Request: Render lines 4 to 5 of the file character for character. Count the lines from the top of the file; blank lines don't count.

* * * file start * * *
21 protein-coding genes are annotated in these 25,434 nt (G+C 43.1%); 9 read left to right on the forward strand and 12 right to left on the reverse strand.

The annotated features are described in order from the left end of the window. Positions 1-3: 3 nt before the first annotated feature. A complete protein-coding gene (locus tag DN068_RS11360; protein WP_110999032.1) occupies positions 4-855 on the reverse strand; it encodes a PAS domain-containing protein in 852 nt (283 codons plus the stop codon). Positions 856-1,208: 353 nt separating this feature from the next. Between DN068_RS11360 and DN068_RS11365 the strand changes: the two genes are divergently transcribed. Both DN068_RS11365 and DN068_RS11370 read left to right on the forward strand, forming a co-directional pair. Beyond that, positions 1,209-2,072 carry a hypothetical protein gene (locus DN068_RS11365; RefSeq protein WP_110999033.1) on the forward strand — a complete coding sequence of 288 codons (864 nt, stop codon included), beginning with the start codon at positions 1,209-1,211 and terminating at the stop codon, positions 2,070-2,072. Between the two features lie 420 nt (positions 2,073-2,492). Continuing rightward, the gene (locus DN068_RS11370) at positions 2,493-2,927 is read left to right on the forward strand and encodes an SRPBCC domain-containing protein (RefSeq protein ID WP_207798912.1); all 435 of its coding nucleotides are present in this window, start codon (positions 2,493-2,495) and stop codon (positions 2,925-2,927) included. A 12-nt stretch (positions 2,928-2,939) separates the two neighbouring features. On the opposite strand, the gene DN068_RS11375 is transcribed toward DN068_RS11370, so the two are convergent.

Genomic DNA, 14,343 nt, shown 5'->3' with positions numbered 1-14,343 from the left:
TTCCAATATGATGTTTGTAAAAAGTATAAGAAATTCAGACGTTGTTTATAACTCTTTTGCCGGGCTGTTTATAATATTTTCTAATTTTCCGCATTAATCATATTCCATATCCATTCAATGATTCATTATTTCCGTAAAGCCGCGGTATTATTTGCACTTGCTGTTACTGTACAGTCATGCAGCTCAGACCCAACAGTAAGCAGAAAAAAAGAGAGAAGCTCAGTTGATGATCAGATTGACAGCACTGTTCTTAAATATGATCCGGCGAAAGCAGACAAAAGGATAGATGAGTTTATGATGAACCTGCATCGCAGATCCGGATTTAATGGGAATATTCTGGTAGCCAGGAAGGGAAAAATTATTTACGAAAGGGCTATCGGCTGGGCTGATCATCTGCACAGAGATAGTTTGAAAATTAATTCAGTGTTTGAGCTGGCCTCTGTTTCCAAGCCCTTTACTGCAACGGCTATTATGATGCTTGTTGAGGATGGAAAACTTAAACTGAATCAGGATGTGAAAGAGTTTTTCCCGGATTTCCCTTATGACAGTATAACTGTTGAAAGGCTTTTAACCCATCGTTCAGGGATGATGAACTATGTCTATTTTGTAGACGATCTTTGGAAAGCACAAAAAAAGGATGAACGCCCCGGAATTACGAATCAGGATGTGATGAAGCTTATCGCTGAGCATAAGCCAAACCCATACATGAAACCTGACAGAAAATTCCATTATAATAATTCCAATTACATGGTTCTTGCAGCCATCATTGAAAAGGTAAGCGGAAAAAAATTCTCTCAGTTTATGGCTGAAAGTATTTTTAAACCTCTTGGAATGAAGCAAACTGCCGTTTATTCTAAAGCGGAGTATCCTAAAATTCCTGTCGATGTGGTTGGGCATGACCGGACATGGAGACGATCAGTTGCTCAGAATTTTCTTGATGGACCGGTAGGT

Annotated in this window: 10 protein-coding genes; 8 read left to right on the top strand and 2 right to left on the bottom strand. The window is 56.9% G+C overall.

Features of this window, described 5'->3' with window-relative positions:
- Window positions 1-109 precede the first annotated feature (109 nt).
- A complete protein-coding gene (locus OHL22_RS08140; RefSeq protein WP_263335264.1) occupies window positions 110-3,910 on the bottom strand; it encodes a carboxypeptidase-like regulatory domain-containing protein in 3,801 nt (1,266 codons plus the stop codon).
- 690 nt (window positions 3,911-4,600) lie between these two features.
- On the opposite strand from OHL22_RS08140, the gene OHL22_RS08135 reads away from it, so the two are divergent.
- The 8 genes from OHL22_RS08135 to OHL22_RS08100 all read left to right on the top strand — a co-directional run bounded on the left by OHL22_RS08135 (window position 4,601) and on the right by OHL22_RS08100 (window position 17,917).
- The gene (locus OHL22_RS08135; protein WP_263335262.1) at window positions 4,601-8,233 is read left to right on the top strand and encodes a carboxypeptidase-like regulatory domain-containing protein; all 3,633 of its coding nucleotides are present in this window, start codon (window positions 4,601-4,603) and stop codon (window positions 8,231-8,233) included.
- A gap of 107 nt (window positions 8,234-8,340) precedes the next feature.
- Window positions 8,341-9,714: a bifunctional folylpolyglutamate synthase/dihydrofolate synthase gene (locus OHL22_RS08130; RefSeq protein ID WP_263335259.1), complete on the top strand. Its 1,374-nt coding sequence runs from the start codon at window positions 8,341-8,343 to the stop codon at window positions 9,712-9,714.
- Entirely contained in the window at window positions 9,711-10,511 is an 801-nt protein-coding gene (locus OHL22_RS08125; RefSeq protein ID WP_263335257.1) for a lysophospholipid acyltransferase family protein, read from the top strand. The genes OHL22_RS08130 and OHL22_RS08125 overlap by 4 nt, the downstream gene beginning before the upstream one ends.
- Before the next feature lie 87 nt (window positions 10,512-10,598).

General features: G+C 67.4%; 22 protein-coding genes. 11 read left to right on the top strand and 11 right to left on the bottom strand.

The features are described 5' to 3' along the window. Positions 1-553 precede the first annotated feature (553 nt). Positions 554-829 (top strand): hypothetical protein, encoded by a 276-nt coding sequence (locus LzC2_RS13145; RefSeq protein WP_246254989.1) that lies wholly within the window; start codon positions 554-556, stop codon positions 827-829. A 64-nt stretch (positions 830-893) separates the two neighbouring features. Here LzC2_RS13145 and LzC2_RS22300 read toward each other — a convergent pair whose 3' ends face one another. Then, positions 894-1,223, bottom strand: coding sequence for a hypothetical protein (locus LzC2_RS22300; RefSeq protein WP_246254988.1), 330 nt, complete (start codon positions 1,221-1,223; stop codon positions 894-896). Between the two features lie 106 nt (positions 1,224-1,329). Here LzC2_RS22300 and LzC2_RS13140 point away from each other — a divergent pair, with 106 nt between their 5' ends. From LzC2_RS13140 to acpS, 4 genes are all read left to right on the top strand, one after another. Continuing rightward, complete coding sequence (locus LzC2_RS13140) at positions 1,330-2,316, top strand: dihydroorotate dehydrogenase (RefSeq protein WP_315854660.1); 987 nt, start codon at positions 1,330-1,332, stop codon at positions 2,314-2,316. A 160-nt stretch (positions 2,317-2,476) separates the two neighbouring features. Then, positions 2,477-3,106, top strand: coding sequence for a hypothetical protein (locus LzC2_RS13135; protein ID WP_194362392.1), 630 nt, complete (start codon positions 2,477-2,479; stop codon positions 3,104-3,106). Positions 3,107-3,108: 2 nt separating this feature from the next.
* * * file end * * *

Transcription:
TTCCAATATGATGTTTGTAAAAAGTATAAGAAATTCAGACGTTGTTTATAACTCTTTTGCCGGGCTGTTTATAATATTTTCTAATTTTCCGCATTAATCATATTCCATATCCATTCAATGATTCATTATTTCCGTAAAGCCGCGGTATTATTTGCACTTGCTGTTACTGTACAGTCATGCAGCTCAGACCCAACAGTAAGCAGAAAAAAAGAGAGAAGCTCAGTTGATGATCAGATTGACAGCACTGTTCTTAAATATGATCCGGCGAAAGCAGACAAAAGGATAGATGAGTTTATGATGAACCTGCATCGCAGATCCGGATTTAATGGGAATATTCTGGTAGCCAGGAAGGGAAAAATTATTTACGAAAGGGCTATCGGCTGGGCTGATCATCTGCACAGAGATAGTTTGAAAATTAATTCAGTGTTTGAGCTGGCCTCTGTTTCCAAGCCCTTTACTGCAACGGCTATTATGATGCTTGTTGAGGATGGAAAACTTAAACTGAATCAGGATGTGAAAGAGTTTTTCCCGGATTTCCCTTATGACAGTATAACTGTTGAAAGGCTTTTAACCCATCGTTCAGGGATGATGAACTATGTCTATTTTGTAGACGATCTTTGGAAAGCACAAAAAAAGGATGAACGCCCCGGAATTACGAATCAGGATGTGATGAAGCTTATCGCTGAGCATAAGCCAAACCCATACATGAAACCTGACAGAAAATTCCATTATAATAATTCCAATTACATGGTTCTTGCAGCCATCATTGAAAAGGTAAGCGGAAAAAAATTCTCTCAGTTTATGGCTGAAAGTATTTTTAAACCTCTTGGAATGAAGCAAACTGCCGTTTATTCTAAAGCGGAGTATCCTAAAATTCCTGTCGATGTGGTTGGGCATGACCGGACATGGAGACGATCAGTTGCTCAGAATTTTCTTGATGGACCGGTAGGT

Annotated in this window: 10 protein-coding genes; 8 read left to right on the top strand and 2 right to left on the bottom strand. The window is 56.9% G+C overall.